The second set of questions may be even more important. These have to do with their objectives:
Where are they coming from?
What is behind their advice? A spouse may tell you not to take risks because you are part of his or her financial support. They have a vested interest in keeping things the same. Unfortunately, you can never move ahead if you never take that chance, and chances are, you won’t be very happy doing the same old-same old. You may need to tell your spouse that you need him or her to trust you and support you in your quest for your dreams.
Do they have another agenda? Would they benefit somehow from you not entering the business, or if you failed? Friends who have never had any success may not want you to have any either. Although they would never say so, deep down inside they want to keep you down where they are. That would keep their world the way they like it.
Here are three ways to deal with naysayers and get them to shift from negative, unhelpful comments to positive, constructive input:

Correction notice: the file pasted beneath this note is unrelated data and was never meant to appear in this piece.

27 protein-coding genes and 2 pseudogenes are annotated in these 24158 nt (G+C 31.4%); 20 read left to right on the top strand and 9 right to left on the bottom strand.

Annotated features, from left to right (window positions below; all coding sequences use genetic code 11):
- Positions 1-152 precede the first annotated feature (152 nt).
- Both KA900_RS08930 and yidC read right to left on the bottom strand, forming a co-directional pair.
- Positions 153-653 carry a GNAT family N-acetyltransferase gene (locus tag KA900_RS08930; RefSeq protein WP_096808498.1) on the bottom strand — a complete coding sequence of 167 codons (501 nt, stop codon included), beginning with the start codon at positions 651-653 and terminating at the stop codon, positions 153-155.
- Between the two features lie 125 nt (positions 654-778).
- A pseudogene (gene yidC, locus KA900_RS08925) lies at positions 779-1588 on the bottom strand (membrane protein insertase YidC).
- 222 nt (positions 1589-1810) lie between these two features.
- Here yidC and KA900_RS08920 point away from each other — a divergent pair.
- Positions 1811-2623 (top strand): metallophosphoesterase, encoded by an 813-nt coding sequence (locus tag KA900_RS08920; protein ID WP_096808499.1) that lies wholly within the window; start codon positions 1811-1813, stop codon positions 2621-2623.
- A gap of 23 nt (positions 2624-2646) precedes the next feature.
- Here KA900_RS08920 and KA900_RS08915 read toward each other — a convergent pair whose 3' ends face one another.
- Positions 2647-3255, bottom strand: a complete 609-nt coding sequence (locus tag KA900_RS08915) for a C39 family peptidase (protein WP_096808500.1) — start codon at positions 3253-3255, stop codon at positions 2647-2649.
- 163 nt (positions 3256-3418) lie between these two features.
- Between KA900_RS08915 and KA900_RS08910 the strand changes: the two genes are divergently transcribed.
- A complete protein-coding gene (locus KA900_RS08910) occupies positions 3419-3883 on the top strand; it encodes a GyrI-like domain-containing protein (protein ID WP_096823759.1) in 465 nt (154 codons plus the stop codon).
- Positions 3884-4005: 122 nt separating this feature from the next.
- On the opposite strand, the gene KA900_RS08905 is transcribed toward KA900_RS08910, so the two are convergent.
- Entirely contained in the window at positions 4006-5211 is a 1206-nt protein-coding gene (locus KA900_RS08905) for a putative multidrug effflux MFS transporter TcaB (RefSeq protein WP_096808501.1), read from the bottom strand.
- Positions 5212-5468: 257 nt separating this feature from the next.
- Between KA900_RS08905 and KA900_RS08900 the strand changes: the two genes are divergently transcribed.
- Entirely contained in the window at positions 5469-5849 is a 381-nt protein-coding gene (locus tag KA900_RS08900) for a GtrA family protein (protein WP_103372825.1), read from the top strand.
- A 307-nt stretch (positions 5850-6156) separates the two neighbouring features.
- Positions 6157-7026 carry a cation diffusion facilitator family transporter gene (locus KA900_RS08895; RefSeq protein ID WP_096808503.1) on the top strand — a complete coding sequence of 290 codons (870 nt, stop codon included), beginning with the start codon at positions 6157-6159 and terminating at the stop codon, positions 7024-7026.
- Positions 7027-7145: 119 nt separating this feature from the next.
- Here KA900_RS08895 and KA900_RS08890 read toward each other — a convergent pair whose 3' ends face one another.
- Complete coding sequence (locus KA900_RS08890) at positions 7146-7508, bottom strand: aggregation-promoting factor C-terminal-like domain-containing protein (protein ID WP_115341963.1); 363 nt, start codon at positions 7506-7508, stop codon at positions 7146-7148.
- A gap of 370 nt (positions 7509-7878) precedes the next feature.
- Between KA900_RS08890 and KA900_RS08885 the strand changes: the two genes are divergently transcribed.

Create a time and place for input and ideas. While some naysayers are bold and challenge everything, others are quite insecure and petty and will only disparage ideas and efforts when “the coast is clear.” By creating specific times for discussion and ideation, such as regular meetings, you also create the appropriate environment where criticism and concern can be brought up for discussion. If the naysayer is trashing efforts behind the scenes, you can call them on it and say, “Ed, in our weekly meetings, you haven’t shared your concerns about this, but I’ve heard that you feel we’re making a big mistake. The purpose of these meetings is to collectively discuss our progress. If you have something to say, this is the place to do so. It’s inappropriate to do otherwise.”
Be Optimistic–Naysayers tend to be pessimistic. They see the flaws in everything instead of seeing the possibilities. They focus on problems instead of solutions. By using optimism to direct the conversation, they won’t have a platform for their negative comments. Optimism forces people to focus on what can be done, rather than what can’t.
Confront naysayers about the destructive comments they make. Confronting naysayers shines a spotlight on their duplicity (saying one thing, or nothing, in a meeting, then saying something critical later). This is a warning shot. Once you’ve addressed this and told the naysayer to contribute appropriately, you’re in position to use stronger language if it happens again. This cannot and will not be tolerated. It stops right now. Do you understand? If it happens again, your job is at risk.”